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Time Magazine: Royal Dutch Shell: The Diplomats of Oil: Monday, May 9, 1960

Time Magazine 1960

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STORY: The Diplomats of Oil

Along the steaming, mud-covered delta of Africa’s Niger River, bare-chested men labored amid crocodiles and screaming parrots this week to push shafts of steel deep into the earth. On the choppy waters of the Persian Gulf, others perched on a crablike platform and sent a snag-toothed bit boring into the ocean bed. Around the world, hundreds of men labored just as sweatily in 35 other countries — from the pampas of Argentina to the back hills of New Zealand — to probe the earth in an eager quest for the substance that makes the world’s wheels go round: oil.

The men on the Niger, the men in New Zealand’s back hills are all employees of a single company, Royal Dutch/Shell, the world’s second biggest oil company — after Standard Oil (New Jersey) — and by far the most international in scope, organization and spirit. Controlled in partnership by two holding companies, one Dutch (Royal Dutch Petroleum Co.) and one British (Shell Transport & Trading Co., Ltd.), Royal Dutch/Shell is a two-headed creature that owns or partially owns 500 worldwide subsidiaries. Known simply as “Shell” to the public and to the oil industry as “the Group,” it produces 14% of the free world’s oil.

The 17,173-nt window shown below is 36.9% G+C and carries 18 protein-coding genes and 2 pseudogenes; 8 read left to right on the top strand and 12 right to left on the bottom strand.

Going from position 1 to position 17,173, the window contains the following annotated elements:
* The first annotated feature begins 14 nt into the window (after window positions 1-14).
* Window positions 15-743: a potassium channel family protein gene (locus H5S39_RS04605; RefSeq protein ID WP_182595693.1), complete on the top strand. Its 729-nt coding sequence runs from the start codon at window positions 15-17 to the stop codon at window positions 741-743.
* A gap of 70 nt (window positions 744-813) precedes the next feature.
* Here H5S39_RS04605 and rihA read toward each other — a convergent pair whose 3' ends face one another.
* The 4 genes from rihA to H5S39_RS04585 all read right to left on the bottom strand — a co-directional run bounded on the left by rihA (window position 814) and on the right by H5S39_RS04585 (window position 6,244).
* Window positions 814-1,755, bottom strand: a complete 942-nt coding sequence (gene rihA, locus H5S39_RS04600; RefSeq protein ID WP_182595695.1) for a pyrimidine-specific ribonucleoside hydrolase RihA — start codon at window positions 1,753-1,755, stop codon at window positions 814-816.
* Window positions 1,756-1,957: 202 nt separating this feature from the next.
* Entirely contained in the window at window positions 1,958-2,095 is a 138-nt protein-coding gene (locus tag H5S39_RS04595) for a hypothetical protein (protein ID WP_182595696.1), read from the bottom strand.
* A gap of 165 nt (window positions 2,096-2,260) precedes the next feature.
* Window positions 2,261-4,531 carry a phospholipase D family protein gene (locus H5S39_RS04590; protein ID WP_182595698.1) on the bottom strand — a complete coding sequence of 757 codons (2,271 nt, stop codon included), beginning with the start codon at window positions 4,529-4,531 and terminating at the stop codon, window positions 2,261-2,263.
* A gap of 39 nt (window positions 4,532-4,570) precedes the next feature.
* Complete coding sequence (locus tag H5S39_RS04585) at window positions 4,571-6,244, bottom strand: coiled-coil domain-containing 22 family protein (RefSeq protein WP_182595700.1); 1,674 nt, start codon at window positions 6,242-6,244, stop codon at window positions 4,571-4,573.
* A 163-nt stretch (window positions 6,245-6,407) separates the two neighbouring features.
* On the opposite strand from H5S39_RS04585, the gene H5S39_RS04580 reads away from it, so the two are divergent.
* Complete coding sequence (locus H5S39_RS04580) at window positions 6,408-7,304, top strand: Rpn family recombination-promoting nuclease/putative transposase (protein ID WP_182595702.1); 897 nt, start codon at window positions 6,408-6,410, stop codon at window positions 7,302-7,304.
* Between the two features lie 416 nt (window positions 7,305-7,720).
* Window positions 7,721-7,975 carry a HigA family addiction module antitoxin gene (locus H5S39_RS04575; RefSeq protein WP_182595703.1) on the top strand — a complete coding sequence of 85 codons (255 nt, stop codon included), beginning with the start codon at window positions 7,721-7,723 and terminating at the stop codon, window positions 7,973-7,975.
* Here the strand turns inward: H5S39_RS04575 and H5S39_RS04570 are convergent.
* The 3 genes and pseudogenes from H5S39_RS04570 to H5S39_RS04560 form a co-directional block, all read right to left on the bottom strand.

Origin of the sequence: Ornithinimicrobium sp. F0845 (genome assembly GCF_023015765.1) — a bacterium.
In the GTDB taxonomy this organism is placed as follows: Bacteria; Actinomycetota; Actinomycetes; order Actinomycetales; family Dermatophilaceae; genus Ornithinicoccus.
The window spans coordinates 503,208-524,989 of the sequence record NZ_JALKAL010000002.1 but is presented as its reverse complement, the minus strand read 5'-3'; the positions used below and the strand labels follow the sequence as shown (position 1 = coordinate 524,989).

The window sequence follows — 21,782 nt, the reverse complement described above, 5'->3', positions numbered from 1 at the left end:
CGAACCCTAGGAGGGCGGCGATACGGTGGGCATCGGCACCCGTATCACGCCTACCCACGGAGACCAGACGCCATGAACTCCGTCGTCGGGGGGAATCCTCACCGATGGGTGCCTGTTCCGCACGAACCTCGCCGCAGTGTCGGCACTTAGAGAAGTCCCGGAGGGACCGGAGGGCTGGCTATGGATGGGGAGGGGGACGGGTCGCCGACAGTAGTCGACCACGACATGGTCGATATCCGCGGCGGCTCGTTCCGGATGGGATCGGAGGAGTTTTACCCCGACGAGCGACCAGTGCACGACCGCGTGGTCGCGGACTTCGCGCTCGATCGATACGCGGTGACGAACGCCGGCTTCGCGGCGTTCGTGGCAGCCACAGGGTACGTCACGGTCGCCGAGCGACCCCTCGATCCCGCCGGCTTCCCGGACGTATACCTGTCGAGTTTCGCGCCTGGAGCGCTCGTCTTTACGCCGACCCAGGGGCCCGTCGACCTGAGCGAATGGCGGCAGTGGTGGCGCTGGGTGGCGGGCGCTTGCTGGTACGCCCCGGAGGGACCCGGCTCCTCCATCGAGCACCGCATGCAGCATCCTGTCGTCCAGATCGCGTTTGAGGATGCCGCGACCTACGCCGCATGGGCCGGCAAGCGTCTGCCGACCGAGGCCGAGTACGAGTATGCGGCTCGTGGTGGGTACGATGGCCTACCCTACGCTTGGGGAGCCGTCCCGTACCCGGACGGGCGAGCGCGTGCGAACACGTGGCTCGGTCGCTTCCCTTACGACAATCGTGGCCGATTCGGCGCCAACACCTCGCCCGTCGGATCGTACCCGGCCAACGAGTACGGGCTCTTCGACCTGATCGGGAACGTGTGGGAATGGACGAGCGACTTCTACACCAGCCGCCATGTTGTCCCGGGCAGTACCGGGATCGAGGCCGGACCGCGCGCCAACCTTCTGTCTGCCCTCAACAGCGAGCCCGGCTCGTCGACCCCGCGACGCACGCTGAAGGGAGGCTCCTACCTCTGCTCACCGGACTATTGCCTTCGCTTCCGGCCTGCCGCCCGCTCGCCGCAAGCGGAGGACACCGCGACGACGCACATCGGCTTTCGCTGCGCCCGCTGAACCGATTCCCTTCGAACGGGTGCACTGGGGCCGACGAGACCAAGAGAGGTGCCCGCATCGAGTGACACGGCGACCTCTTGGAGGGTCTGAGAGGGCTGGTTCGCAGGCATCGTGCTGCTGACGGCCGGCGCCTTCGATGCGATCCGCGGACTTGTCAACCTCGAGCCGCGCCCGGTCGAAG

Today the world not only runs on oil, but has so much that it is practically floating in it; so great is the glut that the world has oil reserves enough for 40 years at present consumption rates, even if no more fields are found. Yet never before has the Group — and all the other giants in the industry — searched so widely for oil. Why?

Oil in the Garden. The answer lies in politics and in the great changes that are sweeping over the world of oil. Oil is not only powering the unprecedented industrial growth of the West; it is also putting many an underdeveloped country on wheels for the first time. Today every nation wants its own oil industry and is determined to have it. Mindful of the oil wealth of the Arab sheiks, all countries suddenly see oil as the key that will open to their treasuries the fabulous riches of the Arabian nights.